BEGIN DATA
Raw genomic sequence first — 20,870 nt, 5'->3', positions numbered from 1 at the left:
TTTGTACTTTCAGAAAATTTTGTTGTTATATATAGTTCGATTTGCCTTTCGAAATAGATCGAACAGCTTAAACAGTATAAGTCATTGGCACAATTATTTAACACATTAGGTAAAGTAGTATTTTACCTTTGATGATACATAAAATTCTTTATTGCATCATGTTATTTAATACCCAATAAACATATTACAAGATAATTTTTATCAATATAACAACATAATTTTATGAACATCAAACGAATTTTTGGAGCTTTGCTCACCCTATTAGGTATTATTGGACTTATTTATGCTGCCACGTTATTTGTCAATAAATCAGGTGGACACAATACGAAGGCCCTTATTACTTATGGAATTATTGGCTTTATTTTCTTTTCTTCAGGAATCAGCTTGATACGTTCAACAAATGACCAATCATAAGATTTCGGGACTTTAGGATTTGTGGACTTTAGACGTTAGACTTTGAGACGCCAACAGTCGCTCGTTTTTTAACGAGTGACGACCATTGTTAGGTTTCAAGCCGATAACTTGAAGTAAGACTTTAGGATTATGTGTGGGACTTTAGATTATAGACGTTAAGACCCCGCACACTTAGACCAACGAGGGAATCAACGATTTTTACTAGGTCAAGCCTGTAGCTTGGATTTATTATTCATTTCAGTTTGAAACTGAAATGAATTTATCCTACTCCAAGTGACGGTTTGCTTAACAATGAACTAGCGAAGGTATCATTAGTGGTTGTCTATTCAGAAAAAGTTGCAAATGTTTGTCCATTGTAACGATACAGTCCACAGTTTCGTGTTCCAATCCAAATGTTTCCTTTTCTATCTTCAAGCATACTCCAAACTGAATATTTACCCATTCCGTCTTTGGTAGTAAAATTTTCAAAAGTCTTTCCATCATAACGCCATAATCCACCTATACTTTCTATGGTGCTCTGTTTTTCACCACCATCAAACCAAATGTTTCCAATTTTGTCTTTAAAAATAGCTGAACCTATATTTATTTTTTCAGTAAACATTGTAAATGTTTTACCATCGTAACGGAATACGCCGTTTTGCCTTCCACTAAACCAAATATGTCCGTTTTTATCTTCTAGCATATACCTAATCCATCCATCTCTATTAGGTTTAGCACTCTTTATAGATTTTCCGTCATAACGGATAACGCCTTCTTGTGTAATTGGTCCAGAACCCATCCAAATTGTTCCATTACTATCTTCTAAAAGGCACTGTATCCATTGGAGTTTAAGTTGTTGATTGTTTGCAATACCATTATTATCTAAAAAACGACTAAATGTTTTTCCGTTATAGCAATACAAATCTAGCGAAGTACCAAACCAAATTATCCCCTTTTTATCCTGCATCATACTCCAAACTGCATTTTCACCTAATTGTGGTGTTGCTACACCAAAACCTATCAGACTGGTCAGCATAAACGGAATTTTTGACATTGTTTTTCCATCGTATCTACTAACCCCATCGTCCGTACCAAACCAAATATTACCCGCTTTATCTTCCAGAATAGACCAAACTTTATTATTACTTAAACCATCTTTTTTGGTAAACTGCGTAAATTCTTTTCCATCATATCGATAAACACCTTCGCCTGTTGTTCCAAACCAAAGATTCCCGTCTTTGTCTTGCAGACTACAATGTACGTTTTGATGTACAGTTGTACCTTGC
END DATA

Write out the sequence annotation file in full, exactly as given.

Raw genomic sequence first — 20,870 nt, 5'->3', positions numbered from 1 at the left:
TTTGTACTTTCAGAAAATTTTGTTGTTATATATAGTTCGATTTGCCTTTCGAAATAGATCGAACAGCTTAAACAGTATAAGTCATTGGCACAATTATTTAACACATTAGGTAAAGTAGTATTTTACCTTTGATGATACATAAAATTCTTTATTGCATCATGTTATTTAATACCCAATAAACATATTACAAGATAATTTTTATCAATATAACAACATAATTTTATGAACATCAAACGAATTTTTGGAGCTTTGCTCACCCTATTAGGTATTATTGGACTTATTTATGCTGCCACGTTATTTGTCAATAAATCAGGTGGACACAATACGAAGGCCCTTATTACTTATGGAATTATTGGCTTTATTTTCTTTTCTTCAGGAATCAGCTTGATACGTTCAACAAATGACCAATCATAAGATTTCGGGACTTTAGGATTTGTGGACTTTAGACGTTAGACTTTGAGACGCCAACAGTCGCTCGTTTTTTAACGAGTGACGACCATTGTTAGGTTTCAAGCCGATAACTTGAAGTAAGACTTTAGGATTATGTGTGGGACTTTAGATTATAGACGTTAAGACCCCGCACACTTAGACCAACGAGGGAATCAACGATTTTTACTAGGTCAAGCCTGTAGCTTGGATTTATTATTCATTTCAGTTTGAAACTGAAATGAATTTATCCTACTCCAAGTGACGGTTTGCTTAACAATGAACTAGCGAAGGTATCATTAGTGGTTGTCTATTCAGAAAAAGTTGCAAATGTTTGTCCATTGTAACGATACAGTCCACAGTTTCGTGTTCCAATCCAAATGTTTCCTTTTCTATCTTCAAGCATACTCCAAACTGAATATTTACCCATTCCGTCTTTGGTAGTAAAATTTTCAAAAGTCTTTCCATCATAACGCCATAATCCACCTATACTTTCTATGGTGCTCTGTTTTTCACCACCATCAAACCAAATGTTTCCAATTTTGTCTTTAAAAATAGCTGAACCTATATTTATTTTTTCAGTAAACATTGTAAATGTTTTACCATCGTAACGGAATACGCCGTTTTGCCTTCCACTAAACCAAATATGTCCGTTTTTATCTTCTAGCATATACCTAATCCATCCATCTCTATTAGGTTTAGCACTCTTTATAGATTTTCCGTCATAACGGATAACGCCTTCTTGTGTAATTGGTCCAGAACCCATCCAAATTGTTCCATTACTATCTTCTAAAAGGCACTGTATCCATTGGAGTTTAAGTTGTTGATTGTTTGCAATACCATTATTATCTAAAAAACGACTAAATGTTTTTCCGTTATAGCAATACAAATCTAGCGAAGTACCAAACCAAATTATCCCCTTTTTATCCTGCATCATACTCCAAACTGCATTTTCACCTAATTGTGGTGTTGCTACACCAAAACCTATCAGACTGGTCAGCATAAACGGAATTTTTGACATTGTTTTTCCATCGTATCTACTAACCCCATCGTCCGTACCAAACCAAATATTACCCGCTTTATCTTCCAGAATAGACCAAACTTTATTATTACTTAAACCATCTTTTTTGGTAAACTGCGTAAATTCTTTTCCATCATATCGATAAACACCTTCGCCTGTTGTTCCAAACCAAAGATTCCCGTCTTTGTCTTGCAGACTACAATGTACGTTTTGATGTACAGTTGTACCTTGC